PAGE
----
NCLR Urges Swift Passage of Tax Package




December 07 2010

FOR IMMEDIATE RELEASE
December 7, 2010

Contact
Jackeline Stewart
(202) 785-1670

Compromise plan includes victories for Latino workers and families

Washington, DC—NCLR (National Council of La Raza), the largest national Latino civil rights and advocacy organization in the United States, today expressed support for the new framework agreement on taxes, which will continue critical tax credits for low-income working families for the next two years. The bipartisan compromise announced last night by the White House preserves expansions of the Earned Income Tax Credit (EITC) and the Child Tax Credit, along with a boost in the EITC for families with three or more children.

“We applaud President Obama, Secretary Geithner, and leaders on both sides of the aisle for standing up for working families throughout this difficult debate. They made the right choice to invest in working families, who ultimately fuel business activity and job creation,” said NCLR President and CEO Janet Murguía.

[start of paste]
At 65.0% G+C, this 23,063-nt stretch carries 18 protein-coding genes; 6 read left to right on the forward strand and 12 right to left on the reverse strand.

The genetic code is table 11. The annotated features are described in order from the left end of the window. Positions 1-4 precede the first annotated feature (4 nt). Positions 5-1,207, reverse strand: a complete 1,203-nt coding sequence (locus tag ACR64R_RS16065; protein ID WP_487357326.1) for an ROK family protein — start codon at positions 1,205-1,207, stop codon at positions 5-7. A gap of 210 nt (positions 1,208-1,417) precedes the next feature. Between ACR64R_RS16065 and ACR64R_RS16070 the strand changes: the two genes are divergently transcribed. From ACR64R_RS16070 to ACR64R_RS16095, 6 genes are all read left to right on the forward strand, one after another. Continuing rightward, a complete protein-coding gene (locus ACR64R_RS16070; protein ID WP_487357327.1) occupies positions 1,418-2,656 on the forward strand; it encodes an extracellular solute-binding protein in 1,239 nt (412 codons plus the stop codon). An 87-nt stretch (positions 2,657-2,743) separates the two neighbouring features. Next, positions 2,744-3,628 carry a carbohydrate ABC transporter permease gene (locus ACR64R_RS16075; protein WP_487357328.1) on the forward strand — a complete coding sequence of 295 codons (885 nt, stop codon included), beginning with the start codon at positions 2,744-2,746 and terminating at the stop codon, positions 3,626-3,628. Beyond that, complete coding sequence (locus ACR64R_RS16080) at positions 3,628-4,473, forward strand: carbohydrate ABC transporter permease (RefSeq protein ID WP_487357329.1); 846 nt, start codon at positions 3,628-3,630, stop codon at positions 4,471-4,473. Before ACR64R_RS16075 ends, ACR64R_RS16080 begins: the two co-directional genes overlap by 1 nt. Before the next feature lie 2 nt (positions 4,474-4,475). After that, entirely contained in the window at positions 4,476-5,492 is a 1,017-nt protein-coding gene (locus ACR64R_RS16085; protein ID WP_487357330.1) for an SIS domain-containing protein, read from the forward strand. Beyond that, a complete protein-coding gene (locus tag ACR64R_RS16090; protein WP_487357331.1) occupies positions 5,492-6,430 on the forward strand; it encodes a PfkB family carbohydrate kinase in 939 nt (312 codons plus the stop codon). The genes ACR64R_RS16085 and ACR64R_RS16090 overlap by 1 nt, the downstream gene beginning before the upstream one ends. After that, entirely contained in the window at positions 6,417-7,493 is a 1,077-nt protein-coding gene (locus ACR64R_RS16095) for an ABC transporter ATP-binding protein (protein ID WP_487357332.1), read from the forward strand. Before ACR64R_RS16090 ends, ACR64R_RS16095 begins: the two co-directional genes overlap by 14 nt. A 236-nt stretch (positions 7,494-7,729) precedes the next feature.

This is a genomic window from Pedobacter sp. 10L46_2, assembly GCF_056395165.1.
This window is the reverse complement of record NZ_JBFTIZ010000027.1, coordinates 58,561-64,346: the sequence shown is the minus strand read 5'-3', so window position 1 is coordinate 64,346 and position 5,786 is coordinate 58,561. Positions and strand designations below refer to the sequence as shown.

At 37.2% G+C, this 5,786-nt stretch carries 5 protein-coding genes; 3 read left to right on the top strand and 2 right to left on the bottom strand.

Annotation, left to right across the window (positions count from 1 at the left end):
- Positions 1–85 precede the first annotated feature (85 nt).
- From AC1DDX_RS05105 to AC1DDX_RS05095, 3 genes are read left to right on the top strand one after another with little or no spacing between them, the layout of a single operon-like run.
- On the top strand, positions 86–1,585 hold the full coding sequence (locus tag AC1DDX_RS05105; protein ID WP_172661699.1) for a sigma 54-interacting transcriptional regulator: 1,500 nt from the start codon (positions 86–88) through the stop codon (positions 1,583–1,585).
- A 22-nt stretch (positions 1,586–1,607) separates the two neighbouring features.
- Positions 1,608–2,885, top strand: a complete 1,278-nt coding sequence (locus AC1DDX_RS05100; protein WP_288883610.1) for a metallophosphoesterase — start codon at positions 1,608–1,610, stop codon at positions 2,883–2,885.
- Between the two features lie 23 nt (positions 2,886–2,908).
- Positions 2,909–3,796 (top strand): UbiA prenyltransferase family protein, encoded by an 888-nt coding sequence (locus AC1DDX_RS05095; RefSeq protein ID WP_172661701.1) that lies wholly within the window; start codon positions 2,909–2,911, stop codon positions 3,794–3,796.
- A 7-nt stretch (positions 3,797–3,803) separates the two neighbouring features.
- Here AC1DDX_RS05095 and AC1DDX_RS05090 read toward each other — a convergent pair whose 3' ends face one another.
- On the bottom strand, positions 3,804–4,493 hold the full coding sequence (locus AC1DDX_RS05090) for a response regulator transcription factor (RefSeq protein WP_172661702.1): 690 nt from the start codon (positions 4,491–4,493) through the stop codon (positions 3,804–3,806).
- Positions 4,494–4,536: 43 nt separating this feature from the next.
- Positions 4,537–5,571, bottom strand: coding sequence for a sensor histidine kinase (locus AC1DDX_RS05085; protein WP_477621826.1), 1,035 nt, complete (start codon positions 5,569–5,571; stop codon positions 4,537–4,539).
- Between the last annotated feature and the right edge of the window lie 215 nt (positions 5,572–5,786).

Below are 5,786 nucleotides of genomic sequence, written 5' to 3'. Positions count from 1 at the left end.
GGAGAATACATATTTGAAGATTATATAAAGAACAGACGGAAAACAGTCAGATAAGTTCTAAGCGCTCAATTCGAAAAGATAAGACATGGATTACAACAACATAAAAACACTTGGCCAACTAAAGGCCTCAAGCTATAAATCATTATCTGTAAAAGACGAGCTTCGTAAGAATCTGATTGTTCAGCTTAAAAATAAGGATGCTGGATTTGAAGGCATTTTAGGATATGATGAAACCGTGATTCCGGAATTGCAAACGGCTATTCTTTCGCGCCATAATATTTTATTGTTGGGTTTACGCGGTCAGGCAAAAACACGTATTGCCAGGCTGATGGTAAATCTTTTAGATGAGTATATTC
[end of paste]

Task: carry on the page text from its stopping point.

These measures will provide much-needed support for Latino workers and families, who are among the hardest hit by the nation’s economic crisis. Estimates from the Center on Budget and Policy Priorities project the impact of the improved low-income refundable tax credits, which were part of the American Recovery and Reinvestment Act, on low-income Latino families and children in 2011:

Extending the expansions in the Earned Income Tax Credit will benefit:

  • 2.1 million Latino families
  • 5.2 million Latino children

Extending the expansion of the Child Tax Credit will benefit:

  • 3.3 million Latino families
  • 6.1 million Latino children

The agreement also includes a new 2% reduction in employee payroll taxes and a yearlong extension of unemployment insurance. The White House says that these measures will benefit 155 million workers and seven million workers, respectively.

“We urge the swift passage of this legislation before the end of the year so families aren’t dealt an unnecessary blow to their paychecks come January 1,” concluded Murguía.

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